Business enterprises and their policies of conducting business have always been considered as debatable, and another aspect is following social and environmental regulations of jurisdictions in which companies conduct their business-either domestic enterprises or international ones. In different scenarios, companies self-regulate themselves and, in this prospect, environmental conduct cannot be adhered to properly. On the other hand, it has been observed that MNC's increasingly self-regulate their environmental conduct. Experience shows that when the MNC's or the polluting companies faced with strong environmental regulations, they move their base of operations to another country with lower (thus cheaper) standards and it affects that country massively. The same situation when it appears with a domestic company, it tries to disguise its fallacy through lack of regulations and policy within its own jurisdiction. What can be done to stop this? Indeed, there are various examples historically such as Lubbe v Cape PLC etc., and similarly, more stringent waste regulations in Europe and other industrialized nations can also help. What about stakeholders and internal management, and how do the repercussions of not adapting to the principles of corporate social responsibility?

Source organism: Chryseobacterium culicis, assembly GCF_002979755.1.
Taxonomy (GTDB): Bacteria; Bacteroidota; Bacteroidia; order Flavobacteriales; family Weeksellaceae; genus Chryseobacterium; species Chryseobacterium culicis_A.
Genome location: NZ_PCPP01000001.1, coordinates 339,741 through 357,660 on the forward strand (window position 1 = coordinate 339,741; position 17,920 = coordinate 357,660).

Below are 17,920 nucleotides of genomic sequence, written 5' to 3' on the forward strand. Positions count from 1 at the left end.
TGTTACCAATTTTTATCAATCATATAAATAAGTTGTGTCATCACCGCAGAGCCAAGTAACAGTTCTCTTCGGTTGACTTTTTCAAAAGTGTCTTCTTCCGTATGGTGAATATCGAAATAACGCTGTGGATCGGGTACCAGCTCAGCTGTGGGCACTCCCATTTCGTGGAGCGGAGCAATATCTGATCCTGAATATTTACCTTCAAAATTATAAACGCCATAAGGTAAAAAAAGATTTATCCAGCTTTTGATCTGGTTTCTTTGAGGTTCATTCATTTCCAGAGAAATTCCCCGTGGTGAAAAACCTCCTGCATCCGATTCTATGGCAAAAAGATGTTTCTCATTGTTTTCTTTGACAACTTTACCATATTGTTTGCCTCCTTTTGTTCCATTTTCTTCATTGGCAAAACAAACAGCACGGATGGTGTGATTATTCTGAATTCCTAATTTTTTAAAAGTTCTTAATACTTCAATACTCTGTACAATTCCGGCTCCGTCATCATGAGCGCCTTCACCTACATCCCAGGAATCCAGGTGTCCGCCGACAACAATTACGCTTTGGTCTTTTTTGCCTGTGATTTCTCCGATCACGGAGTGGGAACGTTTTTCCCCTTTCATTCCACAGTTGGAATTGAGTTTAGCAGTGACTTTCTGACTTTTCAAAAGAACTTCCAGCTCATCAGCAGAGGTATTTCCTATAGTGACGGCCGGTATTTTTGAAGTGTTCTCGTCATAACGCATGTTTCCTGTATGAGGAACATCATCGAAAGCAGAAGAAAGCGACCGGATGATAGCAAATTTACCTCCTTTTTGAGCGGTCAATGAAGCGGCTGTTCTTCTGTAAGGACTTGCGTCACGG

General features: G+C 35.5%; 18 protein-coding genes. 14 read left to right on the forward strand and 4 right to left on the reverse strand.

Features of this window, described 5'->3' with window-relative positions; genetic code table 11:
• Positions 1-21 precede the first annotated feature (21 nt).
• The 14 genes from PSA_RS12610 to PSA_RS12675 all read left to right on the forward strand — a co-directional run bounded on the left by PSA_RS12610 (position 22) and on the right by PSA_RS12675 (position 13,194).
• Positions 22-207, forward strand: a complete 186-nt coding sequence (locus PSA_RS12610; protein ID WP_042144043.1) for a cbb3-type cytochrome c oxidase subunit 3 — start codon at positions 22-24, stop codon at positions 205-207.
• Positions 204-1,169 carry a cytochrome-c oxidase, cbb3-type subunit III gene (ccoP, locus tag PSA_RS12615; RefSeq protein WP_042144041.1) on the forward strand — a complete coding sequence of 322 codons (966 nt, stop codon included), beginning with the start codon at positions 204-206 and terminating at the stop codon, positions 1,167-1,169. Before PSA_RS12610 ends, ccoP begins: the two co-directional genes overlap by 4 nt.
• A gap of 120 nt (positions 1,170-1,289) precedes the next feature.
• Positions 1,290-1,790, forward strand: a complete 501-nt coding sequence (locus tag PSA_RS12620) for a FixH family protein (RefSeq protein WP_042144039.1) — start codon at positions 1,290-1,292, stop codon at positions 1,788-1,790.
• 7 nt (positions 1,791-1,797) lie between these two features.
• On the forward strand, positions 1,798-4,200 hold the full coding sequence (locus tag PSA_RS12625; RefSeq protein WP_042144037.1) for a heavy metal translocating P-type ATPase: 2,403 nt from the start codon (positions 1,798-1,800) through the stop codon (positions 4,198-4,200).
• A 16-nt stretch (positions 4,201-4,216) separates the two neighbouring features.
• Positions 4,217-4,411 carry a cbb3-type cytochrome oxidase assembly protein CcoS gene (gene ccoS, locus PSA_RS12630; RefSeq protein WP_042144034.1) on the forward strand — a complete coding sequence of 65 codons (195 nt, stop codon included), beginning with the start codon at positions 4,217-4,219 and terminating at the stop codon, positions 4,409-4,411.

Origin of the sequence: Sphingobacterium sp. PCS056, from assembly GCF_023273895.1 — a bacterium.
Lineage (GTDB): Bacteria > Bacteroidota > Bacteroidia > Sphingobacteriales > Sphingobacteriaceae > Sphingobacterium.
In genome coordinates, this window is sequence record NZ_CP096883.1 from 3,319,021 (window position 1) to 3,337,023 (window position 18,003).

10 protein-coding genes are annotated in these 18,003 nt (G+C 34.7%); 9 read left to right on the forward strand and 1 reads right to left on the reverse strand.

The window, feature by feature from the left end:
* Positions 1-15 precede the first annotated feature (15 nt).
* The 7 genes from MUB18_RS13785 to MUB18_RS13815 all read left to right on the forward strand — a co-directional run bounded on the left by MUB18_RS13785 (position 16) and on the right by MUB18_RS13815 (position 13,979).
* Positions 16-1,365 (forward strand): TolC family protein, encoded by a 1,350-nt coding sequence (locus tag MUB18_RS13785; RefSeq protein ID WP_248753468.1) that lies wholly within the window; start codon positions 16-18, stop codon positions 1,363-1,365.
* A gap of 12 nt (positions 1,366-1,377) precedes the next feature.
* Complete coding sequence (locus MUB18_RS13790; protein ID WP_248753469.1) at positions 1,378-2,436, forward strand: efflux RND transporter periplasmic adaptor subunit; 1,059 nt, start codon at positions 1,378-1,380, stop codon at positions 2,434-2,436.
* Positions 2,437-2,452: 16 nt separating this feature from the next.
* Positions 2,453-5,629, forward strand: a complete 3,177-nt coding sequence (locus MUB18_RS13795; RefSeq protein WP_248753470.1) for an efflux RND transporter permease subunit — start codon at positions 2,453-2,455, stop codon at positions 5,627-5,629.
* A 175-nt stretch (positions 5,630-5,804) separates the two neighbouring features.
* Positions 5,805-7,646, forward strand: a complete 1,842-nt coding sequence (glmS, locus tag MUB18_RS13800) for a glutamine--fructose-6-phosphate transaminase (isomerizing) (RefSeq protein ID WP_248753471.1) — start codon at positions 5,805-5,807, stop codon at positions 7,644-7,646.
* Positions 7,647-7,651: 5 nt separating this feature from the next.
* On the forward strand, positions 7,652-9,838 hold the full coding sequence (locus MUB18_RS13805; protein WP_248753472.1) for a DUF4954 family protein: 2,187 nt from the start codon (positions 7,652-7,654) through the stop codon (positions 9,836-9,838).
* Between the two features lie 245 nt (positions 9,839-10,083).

1-Zarfishan Qaiser: Assistant Professor. University Law College, (New Campus) University of the Punjab, Lahore, Punjab, Pakistan.2-Khushbakht Qaiser: Assistant Professor, Kinnaird College for Women Lahore, Punjab, Pakistan.
Regulations, Corporate Social Responsibility, Multi-National Companies, Convergence, Human Rights.